The Book Of Jazz - online reference book

Its Nature, Instruments, Sources, Sounds, Development & Performers

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The role in jazz history of the guitar and related instruments (banjo, etc.) has been overshadowed by the greater dominance in later years of the piano as a medium for ragtime. Yet long before the seeds of ragtime as a piano art were sown, primitive banjos and guitars were in use in the hands of itinerant folk singers deeply rooted in the blues. In homes that could scarcely afford furniture of any kind, let alone a piano, the heart of the musician, seeking a manual release, found its outlet not at the keyboard but on any plank of wood or metal across which a few wire strings could be arranged in simulation of the rough, vigorĀ­ous sounds of the minstrel show's banjo and the wandering laborer's guitar.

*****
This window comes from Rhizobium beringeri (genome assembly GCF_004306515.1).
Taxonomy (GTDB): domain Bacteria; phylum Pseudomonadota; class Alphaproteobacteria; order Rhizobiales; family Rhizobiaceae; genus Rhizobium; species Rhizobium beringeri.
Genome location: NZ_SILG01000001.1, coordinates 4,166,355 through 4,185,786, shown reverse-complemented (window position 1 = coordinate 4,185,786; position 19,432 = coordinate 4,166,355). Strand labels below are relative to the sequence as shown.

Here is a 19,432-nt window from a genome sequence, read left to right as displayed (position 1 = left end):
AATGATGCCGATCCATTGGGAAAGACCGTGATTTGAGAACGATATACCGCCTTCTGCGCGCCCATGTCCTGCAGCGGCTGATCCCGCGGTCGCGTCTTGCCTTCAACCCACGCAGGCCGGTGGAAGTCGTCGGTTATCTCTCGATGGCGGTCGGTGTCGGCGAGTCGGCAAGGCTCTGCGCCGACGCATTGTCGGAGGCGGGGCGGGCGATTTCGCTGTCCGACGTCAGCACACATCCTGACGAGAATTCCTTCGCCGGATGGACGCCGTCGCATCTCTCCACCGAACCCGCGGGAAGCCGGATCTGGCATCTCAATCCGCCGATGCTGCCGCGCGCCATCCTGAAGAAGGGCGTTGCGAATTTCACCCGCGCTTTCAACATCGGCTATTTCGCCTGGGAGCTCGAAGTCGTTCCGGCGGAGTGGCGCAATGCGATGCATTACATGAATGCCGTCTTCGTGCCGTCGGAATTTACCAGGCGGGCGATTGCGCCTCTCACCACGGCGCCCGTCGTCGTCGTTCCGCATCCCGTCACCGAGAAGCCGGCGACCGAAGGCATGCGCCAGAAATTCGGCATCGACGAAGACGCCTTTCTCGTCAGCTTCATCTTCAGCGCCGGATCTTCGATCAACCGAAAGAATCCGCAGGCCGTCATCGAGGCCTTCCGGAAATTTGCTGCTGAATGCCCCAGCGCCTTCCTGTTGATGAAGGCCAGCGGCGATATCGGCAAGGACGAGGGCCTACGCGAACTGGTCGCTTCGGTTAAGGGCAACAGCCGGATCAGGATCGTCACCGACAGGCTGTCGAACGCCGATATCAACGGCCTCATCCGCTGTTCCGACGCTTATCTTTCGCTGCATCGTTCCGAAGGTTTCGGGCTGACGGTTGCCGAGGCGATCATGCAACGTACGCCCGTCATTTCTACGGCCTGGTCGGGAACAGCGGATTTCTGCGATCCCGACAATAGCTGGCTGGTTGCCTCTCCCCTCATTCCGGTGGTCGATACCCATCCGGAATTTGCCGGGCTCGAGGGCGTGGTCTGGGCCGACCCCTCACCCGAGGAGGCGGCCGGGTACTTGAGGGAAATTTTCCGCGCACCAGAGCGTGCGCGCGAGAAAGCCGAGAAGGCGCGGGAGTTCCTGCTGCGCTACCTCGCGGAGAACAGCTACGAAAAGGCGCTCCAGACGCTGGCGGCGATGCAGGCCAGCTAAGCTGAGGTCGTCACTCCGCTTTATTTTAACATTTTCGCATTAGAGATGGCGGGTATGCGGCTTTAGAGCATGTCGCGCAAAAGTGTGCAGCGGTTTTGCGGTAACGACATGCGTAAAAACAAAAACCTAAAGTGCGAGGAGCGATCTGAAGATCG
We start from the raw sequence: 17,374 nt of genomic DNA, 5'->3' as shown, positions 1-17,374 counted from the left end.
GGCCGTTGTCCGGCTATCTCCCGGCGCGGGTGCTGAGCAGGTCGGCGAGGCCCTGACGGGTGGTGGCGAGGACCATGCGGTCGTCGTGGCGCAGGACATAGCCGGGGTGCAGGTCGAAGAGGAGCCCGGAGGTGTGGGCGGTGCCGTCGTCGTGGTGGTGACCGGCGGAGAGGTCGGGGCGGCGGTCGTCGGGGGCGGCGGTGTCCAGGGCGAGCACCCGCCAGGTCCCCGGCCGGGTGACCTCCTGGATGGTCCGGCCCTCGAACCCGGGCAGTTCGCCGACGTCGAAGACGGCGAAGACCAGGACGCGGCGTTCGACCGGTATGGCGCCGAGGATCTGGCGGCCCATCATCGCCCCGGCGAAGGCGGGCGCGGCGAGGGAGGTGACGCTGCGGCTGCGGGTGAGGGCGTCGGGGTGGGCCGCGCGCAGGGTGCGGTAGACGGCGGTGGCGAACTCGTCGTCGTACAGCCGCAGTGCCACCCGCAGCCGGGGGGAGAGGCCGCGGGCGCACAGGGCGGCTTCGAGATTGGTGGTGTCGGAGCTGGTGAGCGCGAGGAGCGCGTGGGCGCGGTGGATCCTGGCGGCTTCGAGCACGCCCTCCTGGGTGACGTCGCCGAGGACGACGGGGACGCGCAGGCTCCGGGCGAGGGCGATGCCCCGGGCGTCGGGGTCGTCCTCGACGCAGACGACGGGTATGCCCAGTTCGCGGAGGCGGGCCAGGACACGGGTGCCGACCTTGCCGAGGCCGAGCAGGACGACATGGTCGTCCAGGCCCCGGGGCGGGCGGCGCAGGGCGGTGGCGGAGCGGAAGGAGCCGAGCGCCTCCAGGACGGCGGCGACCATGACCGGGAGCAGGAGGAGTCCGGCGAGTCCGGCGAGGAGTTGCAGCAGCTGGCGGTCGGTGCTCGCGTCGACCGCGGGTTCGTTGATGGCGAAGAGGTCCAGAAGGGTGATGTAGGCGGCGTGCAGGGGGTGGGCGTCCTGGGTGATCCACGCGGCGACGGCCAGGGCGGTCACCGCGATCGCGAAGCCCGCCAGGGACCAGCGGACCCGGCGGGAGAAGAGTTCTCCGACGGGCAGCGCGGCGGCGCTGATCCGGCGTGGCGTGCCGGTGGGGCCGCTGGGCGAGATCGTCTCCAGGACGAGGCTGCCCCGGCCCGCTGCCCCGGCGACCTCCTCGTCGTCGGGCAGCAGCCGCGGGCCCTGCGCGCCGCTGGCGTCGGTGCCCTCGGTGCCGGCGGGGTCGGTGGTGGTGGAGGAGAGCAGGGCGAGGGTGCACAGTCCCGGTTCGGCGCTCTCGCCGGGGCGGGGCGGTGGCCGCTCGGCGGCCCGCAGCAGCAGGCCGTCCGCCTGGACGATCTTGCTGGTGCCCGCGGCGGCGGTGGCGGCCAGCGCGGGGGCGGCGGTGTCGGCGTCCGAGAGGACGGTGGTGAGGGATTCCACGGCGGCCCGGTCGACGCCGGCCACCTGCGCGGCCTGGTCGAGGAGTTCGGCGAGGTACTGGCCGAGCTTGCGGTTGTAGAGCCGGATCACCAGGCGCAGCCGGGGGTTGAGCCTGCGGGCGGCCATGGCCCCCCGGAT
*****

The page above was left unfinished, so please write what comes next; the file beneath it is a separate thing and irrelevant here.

The theory has been advanced that ragtime itself was a tributary of the early flow of banjo music. The piano, according to this hypothesis, was employed in ragtime to imitate one or two banjos; indeed, a very early published rag entitled New Coon in Town (1884) is significantly subtitled Banjo Imitation. The use of the banjo among American Negroes probably goes as far back as the American Revolution; Thomas Jefferson in 1781 referred to it as an instrument brought here from Africa.
The imitative process was eventually reversed: Huddie Led-better, a blues singer more generally known as "Leadbelly", tried to copy on his guitar the left hand of boogie-woogie piano when he heard it around Texas about 1910. Leadbelly represented, vocally and instrumentally, the folk-blues idiom that had a propulsive effect on early blues-ragtime-jazz forms. As a young